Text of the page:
In her Podcast, “Digital Dada,” on a special series called “Stories of Resilience”, Cecilia Maundu invites Shiko Kihika from Kenya. This conversation explores the experience of women journalists and digital advocates in the region. Shiko Kihika  shares with us her journey, the high and low points of her career, as a digital activist and how she empowers women activists to join the digital activism space.  

The heart wrenching and beautiful poems from poet and academic Dr. Ayak Chol are the pearls of this edition. Both poems “sad and lonely” and “the womb’s curse” grief the burden of being a strong black woman in the Horn of Africa.

Artist and Design Professor Dahlia revisited the award winning music, "RAPT", that was produced in 2002. In the short narrative that she provides us, she reflects on how static, to a great extent, the lives of women in the Horn of Africa are, asking the same question – “Why women, and why so violently obsessed with these bodies still? Which state will lead with education and equal pay, and how do we ensure equity?” On the other hand the video RAPT is a powerful performance with a critical social consciousness role. At the same time she plays with a split image of one person as she navigates being a “Muslim woman” and “a poet/rapper and musician Muslim woman”. In this video, audiences are invited to make their own reflection, judgement, and trace their work dis/comfort to the relationship they have with our patriarchal and gendered society.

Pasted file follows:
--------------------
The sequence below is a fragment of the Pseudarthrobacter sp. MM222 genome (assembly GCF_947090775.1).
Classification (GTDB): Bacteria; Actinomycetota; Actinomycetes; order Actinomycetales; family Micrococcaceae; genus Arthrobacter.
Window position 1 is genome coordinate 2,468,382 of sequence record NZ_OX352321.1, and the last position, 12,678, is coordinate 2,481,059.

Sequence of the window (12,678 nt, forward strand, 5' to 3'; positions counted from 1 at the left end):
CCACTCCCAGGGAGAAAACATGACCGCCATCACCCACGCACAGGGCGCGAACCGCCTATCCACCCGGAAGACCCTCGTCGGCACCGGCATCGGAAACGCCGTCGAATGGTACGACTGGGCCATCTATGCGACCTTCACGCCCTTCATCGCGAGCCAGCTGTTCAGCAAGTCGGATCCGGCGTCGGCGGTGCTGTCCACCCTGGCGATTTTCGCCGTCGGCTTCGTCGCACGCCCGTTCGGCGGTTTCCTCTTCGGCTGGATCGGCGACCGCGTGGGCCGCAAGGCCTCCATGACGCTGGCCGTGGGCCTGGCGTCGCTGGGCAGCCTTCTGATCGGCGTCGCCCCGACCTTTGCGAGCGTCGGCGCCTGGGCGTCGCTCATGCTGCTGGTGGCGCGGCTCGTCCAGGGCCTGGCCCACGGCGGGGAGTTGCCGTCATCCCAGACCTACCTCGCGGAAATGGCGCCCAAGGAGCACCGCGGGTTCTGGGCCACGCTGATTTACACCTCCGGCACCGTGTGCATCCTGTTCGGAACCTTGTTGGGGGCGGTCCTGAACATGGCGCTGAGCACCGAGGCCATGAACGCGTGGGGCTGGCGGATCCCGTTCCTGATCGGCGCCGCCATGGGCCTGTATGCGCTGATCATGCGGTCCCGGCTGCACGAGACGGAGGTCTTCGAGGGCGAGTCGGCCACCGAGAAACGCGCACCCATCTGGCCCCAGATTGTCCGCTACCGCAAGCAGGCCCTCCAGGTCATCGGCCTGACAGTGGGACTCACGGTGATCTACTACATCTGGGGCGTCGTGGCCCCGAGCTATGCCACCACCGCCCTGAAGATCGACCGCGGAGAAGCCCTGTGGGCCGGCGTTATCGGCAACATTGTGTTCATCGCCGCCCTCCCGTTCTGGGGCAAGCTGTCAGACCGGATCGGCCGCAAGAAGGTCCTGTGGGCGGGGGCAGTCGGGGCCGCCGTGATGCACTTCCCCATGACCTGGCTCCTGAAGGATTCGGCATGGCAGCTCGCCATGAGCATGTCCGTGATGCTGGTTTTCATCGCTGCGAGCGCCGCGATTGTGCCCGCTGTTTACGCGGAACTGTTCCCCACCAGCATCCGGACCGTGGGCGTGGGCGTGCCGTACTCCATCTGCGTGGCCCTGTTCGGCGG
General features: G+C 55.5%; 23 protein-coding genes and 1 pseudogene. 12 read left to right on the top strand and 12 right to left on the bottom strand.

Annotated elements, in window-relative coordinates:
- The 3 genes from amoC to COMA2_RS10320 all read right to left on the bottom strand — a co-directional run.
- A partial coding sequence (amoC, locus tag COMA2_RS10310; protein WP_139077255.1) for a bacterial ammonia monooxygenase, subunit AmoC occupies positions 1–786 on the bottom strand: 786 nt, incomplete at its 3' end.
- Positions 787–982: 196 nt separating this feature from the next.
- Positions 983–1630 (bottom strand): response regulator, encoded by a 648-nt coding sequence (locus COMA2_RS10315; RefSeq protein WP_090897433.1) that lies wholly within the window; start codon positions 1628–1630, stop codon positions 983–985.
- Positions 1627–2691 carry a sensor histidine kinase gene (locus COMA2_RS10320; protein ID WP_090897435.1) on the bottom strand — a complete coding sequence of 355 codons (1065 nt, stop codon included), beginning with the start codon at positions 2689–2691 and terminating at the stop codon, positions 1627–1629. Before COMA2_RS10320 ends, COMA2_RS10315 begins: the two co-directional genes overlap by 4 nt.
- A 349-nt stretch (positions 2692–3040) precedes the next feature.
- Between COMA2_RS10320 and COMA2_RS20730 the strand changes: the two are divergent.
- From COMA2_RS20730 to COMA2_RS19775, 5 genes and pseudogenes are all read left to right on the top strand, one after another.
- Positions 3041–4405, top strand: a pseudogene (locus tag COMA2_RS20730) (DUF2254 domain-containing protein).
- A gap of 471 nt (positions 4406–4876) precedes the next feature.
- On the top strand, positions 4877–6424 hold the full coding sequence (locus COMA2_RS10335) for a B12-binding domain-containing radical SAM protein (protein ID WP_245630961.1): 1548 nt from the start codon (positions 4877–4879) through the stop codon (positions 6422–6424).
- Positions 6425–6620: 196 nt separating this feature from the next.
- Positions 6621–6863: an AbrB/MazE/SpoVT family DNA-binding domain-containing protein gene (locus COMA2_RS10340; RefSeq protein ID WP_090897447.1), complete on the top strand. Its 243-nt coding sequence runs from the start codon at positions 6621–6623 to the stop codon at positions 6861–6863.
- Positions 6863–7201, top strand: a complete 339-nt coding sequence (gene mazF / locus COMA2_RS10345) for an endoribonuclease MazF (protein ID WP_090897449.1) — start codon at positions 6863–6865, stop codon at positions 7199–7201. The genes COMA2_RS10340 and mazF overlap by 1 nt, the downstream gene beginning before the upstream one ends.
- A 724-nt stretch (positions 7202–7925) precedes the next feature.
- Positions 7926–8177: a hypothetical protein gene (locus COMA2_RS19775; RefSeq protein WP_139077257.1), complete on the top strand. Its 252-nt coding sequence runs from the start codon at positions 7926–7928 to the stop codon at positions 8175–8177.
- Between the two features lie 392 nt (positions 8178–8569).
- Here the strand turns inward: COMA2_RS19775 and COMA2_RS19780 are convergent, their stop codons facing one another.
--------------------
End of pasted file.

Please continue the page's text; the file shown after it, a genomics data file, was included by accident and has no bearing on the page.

For too long, women of African ancestry have been guilted into shame and shamed into grief only to be given lines written by others for solace. We co-created this edition as a reflection of the ever-dynamic and actively resilient mosaic we know to be embodied in each daughter of the Horn. In the questions we’ve asked ourselves and each other, we find the answer always rooted in our untold histories, experiences and everyday realities. Both questions and answers always recenter the question of belongingness and identity in the form of - “I am because you are” - Ubuntu.  In the context of the ongoing war, displacement, and political chaos, these contributions in one way or another questioned what do internationally adopted institutional resolutions on “Women, Peace and Security” offer us – as women – when they engage us from a position of futile political equations and statistical information, that violates the spirit and essence of our human experience?  Until we, as African women, recognise that there is no postcolonial/ decolonial “women, peace and security” institution or practice from somewhere else, and begin to explore resources we have in our corner among Africans, any attempt at addressing our holistic healing or our collective liberation will be rendered obsolete. The journey of this edition is our reckoning with that recognition. We invite you to join the conversation and #AskMoreQuestions.